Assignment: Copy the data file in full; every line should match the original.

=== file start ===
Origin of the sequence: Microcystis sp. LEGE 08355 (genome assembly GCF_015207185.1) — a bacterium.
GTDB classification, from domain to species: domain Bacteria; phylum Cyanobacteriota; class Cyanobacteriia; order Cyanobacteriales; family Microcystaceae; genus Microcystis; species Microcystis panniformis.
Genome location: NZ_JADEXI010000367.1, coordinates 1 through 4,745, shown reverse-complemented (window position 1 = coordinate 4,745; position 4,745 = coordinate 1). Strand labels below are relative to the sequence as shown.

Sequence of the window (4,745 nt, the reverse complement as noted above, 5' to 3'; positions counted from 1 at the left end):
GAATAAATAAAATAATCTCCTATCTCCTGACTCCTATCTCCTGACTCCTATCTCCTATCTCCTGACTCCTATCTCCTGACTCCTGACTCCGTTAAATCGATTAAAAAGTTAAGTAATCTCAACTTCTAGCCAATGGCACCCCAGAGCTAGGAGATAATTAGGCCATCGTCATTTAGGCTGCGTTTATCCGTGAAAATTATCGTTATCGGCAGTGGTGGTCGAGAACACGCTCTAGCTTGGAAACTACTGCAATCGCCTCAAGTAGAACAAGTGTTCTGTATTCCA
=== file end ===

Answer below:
Origin of the sequence: Microcystis sp. LEGE 08355 (genome assembly GCF_015207185.1) — a bacterium.
GTDB classification, from domain to species: domain Bacteria; phylum Cyanobacteriota; class Cyanobacteriia; order Cyanobacteriales; family Microcystaceae; genus Microcystis; species Microcystis panniformis.
Genome location: NZ_JADEXI010000367.1, coordinates 1 through 4,745, shown reverse-complemented (window position 1 = coordinate 4,745; position 4,745 = coordinate 1). Strand labels below are relative to the sequence as shown.

Sequence of the window (4,745 nt, the reverse complement as noted above, 5' to 3'; positions counted from 1 at the left end):
GAATAAATAAAATAATCTCCTATCTCCTGACTCCTATCTCCTGACTCCTATCTCCTATCTCCTGACTCCTATCTCCTGACTCCTGACTCCGTTAAATCGATTAAAAAGTTAAGTAATCTCAACTTCTAGCCAATGGCACCCCAGAGCTAGGAGATAATTAGGCCATCGTCATTTAGGCTGCGTTTATCCGTGAAAATTATCGTTATCGGCAGTGGTGGTCGAGAACACGCTCTAGCTTGGAAACTACTGCAATCGCCTCAAGTAGAACAAGTGTTCTGTATTCCA